F.A.Q.

9866

Q. What papers do I need?

A. A passport and a temporary residency card for the resident is all that is required to get into Mexico. If an assistant is needed to get the resident to Lakeside Care, they can get a tourist card at the border or airport.

Q. How close are you to the nearest airport?

A. About one hour away is the Guadalajara International airport. We can also arrange for ambulance pick-up if needed.

Q. What costs will I have other that my stay?

A. Your extra costs are doctors, special medical equipment, medicine and hygiene supplies. (Our doctors still make house calls.) We provide everything else including all meals, snacks, house cleaning,laundry, etc..

Q. How can we know if our loved one is safe from getting a serious communicable disease from other guests?

A. Unlike regular hospitals where sick patients are constantly coming and going, our guests and staff are, for the most part, permanent. Nothing is completely preventable in a communal environment. But there is a much lower chance compared to hospitals or high density communities for guests to come into contact with pathogens. We use hygienic protocols to keep pathogens as low as possible.

Q. Medicare will not cover any costs because it is in Mexico correct?

A. That is correct. Medicare does not cover any costs incurred in Mexico.

The cost of living in an assisted living facility is not covered by either Medicare in the USA or Canada’s public health care system. Assisted living facility costs in both countries is often more than double the combined cost of a Mexican assisted living facility and a private medical care plan combination.
As stated before, Mexico’s public health care is available to expat residents of our facility free of charge.

Q. Are we just to stop paying our American health care bills when our loved one goes to Mexico? Do we tell the current health care insurance companies that our loved one is now in Mexico? By not stating so are we going to get in trouble with the health care people.

A. US insurance coverage that does not provide coverage in Mexico should be cancelled. The Veterans medical plan, for example, is an exception that offers out-of-country coverage. Check carefully with your individual plan coverage to see if cancellation is best for your situation.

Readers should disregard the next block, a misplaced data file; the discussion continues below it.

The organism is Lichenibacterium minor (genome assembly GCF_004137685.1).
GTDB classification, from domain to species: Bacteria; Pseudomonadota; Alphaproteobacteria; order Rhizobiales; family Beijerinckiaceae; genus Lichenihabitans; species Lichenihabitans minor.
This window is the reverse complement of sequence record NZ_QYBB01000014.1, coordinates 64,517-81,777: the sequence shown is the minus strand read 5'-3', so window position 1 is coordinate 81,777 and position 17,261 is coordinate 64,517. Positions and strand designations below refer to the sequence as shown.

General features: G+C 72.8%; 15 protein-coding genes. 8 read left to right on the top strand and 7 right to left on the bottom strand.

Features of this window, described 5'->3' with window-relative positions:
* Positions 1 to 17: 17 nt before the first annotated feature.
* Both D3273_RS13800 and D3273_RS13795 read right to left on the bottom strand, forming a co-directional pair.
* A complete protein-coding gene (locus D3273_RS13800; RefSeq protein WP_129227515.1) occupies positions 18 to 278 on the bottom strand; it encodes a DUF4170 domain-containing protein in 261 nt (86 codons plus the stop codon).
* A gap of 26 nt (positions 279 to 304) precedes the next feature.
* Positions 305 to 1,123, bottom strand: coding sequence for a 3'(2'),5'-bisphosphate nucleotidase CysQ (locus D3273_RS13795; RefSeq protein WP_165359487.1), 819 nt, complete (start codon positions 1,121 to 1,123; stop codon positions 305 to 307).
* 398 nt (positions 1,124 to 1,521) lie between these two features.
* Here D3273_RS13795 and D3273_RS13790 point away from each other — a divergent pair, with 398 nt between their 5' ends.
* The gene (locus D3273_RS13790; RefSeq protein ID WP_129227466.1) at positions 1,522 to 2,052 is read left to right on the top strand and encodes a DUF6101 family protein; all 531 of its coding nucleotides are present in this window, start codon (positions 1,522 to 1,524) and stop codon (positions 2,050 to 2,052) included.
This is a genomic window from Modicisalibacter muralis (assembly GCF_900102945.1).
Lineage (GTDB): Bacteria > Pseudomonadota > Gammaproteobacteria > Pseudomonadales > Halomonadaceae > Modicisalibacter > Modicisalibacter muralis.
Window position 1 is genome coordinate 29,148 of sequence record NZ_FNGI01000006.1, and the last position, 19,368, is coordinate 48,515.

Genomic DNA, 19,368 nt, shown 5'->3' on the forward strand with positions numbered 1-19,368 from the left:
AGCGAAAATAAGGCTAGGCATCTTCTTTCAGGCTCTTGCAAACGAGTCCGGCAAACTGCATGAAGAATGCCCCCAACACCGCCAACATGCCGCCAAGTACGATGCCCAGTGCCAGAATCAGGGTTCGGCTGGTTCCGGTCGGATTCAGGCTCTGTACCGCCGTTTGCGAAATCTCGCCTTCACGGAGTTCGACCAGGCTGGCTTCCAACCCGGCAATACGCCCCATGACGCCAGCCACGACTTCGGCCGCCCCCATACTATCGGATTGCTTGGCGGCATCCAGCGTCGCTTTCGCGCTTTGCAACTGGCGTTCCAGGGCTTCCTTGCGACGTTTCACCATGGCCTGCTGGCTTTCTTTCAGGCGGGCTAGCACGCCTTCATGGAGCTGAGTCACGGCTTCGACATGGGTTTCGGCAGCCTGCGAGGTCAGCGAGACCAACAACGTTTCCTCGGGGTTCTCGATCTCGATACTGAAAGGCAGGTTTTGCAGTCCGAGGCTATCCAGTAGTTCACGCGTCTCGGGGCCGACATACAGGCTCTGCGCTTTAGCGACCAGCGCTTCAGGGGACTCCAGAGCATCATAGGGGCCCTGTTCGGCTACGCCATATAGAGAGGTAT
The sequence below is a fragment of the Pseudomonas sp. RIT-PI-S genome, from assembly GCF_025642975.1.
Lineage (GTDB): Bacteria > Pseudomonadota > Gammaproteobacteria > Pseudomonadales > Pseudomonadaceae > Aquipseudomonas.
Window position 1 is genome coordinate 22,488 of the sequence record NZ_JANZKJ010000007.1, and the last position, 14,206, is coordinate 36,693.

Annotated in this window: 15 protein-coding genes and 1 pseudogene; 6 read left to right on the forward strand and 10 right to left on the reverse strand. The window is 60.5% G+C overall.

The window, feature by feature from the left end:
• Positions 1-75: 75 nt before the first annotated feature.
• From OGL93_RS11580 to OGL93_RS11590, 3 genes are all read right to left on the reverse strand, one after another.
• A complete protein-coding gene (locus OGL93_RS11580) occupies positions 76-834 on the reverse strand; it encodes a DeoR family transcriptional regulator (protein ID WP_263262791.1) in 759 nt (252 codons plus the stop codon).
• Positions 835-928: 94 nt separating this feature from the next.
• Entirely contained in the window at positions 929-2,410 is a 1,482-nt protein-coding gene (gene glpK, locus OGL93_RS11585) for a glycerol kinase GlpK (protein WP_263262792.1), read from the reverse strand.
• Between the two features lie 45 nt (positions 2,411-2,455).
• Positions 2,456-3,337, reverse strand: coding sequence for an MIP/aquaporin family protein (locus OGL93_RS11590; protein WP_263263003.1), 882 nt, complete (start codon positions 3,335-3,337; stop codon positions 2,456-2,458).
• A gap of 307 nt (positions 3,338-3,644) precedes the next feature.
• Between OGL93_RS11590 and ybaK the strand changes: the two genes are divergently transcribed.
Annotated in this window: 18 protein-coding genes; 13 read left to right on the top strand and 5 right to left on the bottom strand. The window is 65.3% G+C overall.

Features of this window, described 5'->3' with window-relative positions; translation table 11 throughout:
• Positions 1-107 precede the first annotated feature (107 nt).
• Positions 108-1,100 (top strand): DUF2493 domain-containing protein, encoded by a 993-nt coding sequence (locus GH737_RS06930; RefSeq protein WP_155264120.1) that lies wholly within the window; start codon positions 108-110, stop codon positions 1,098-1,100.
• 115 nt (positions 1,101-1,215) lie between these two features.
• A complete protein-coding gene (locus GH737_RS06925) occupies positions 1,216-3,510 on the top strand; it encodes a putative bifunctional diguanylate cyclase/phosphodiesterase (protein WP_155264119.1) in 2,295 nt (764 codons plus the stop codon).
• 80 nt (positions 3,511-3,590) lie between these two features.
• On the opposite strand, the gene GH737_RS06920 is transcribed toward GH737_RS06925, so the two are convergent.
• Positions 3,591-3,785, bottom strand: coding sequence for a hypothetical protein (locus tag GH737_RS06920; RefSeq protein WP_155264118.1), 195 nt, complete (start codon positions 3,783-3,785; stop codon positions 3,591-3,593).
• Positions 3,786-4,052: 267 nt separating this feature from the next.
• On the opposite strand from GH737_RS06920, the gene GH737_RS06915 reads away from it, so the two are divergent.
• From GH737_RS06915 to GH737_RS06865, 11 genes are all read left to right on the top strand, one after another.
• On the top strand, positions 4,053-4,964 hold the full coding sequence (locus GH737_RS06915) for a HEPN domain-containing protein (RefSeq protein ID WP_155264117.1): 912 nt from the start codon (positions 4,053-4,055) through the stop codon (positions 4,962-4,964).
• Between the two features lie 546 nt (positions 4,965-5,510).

Q. If a person is very ill shouldn’t the person simply come back to the USA and get his Medicare/ or private doctor care rather than stay in Mexico?

A. Most of our guests are better off staying in Mexico for various reasons. Once a guest moves to Mexico and becomes very ill or aged, they are in no condition to be relocating back to the USA.

If the guest and family has done their research well, they have arranged for medical needs to be meet through in-house Lakeside Care services combined with the extended services provided by Mexican public and/or¬ private providers. This arrangement will vary from guest to guest depending on what their needs and budget dictates.

Q. Is there an emergency fund available to send the guest back ASAP to the States if necessary?

A. Insurance providers in Mexico offer such coverage as an option. We at Lakeside Care do not provide this service, nor do we recommend it.

Q. How much more is the hospice care?

A. Hospice care is an integral part of what Lakeside Care does. There is no extra charge over the normal monthly fee. Please note however, that doctors visits, a 24 hour nurse attendee, and medicine are charged extra to the monthly fee.

Q. We really do not understand the Mexican Insurance coverage. How good is it if my loved one needs a serious operation? How will we still have to pay if it very expensive?

A. Private medical insurance is about the same cost as subsidized American coverage, but with much lower deductibles then that available in the USA. This coverage allows you access to world-class private hospitals in Guadalajara, only one hour away. Be aware of age restrictions on most of these policies.

The state health insurance plan is free and eligible to all residents of Mexico, regardless of age or nationality. Once a guest has obtained a residency visa, they are eligible to apply for free health coverage. Although it is free, the system is under financial strain to meet the needs of the people. You should expect to pay for some supplies and medicines that may be in short supply through the system.

Most doctors in Mexico are very well trained, many receiving their degrees in the United States and speak English well.

‘Very expensive’ is a relative term depending on where your coming from. Canada covers for ‘free’ all serious operations, so any cost at all that they may charge in Mexico is more expensive. The advantage in Mexico over Canada is that there are no waiting lists for procedures or doctors when on a paid plan. United States is very expensive to what you would expect to pay in Mexico once the deductible is considered. Even private hospitals in Mexico are much cheaper than medical care in the United States with or without private insurance.

We suggest that everyone research this topic for themselves as it relates to their; or their loved ones; particular needs.

Q. How much to be cremated?

A. We use a local service provider that charges $750 to $950 USD.

Q. Can a person stay for three months like a trial bases?

A. Yes, first and last month’s admittance fee in advance are required.

Q. Is Mexico dangerous?

A. Yes, some places in Mexico are dangerous. So are some places in the U. S. and Canada…our lifestyle has not changed here in 12 years. We are in a secure compound with security cameras. Come visit.

Q. How will I know how my mother is doing?

A. We send pictures on a regular basis. Internet service provides telephone and webcam service via Skype.

Q. Can a person go visit for just a few days and check everything out…How much?

A. Yes, our fee is 800 pesos per night, your stay depends on availability of a room.